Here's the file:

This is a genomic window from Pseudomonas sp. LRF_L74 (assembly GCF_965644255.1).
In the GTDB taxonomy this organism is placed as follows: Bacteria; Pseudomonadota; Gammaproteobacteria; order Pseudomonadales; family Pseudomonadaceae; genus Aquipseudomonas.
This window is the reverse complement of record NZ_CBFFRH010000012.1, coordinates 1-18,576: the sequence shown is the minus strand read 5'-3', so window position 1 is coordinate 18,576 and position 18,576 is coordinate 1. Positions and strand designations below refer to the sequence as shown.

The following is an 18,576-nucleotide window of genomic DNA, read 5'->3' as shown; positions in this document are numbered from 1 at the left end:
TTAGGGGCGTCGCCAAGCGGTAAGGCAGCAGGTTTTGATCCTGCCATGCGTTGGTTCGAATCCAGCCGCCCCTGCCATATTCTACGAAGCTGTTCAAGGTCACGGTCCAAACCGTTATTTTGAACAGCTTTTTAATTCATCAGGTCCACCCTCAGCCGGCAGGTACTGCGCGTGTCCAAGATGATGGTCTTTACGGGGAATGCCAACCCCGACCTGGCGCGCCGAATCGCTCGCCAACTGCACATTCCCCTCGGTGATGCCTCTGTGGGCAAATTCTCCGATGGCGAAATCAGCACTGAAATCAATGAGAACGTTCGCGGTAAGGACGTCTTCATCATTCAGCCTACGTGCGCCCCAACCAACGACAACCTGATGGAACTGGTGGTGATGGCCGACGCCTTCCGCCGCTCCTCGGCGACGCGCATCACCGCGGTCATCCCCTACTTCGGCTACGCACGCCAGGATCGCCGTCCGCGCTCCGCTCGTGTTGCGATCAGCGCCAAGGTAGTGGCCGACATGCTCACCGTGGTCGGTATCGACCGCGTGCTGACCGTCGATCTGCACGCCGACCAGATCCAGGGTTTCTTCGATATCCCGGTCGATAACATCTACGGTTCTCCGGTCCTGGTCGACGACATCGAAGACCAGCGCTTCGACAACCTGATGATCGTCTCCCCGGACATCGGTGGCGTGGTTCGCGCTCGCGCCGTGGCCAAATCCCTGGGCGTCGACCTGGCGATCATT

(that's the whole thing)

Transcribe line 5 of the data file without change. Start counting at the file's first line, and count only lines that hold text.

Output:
TTAGGGGCGTCGCCAAGCGGTAAGGCAGCAGGTTTTGATCCTGCCATGCGTTGGTTCGAATCCAGCCGCCCCTGCCATATTCTACGAAGCTGTTCAAGGTCACGGTCCAAACCGTTATTTTGAACAGCTTTTTAATTCATCAGGTCCACCCTCAGCCGGCAGGTACTGCGCGTGTCCAAGATGATGGTCTTTACGGGGAATGCCAACCCCGACCTGGCGCGCCGAATCGCTCGCCAACTGCACATTCCCCTCGGTGATGCCTCTGTGGGCAAATTCTCCGATGGCGAAATCAGCACTGAAATCAATGAGAACGTTCGCGGTAAGGACGTCTTCATCATTCAGCCTACGTGCGCCCCAACCAACGACAACCTGATGGAACTGGTGGTGATGGCCGACGCCTTCCGCCGCTCCTCGGCGACGCGCATCACCGCGGTCATCCCCTACTTCGGCTACGCACGCCAGGATCGCCGTCCGCGCTCCGCTCGTGTTGCGATCAGCGCCAAGGTAGTGGCCGACATGCTCACCGTGGTCGGTATCGACCGCGTGCTGACCGTCGATCTGCACGCCGACCAGATCCAGGGTTTCTTCGATATCCCGGTCGATAACATCTACGGTTCTCCGGTCCTGGTCGACGACATCGAAGACCAGCGCTTCGACAACCTGATGATCGTCTCCCCGGACATCGGTGGCGTGGTTCGCGCTCGCGCCGTGGCCAAATCCCTGGGCGTCGACCTGGCGATCATT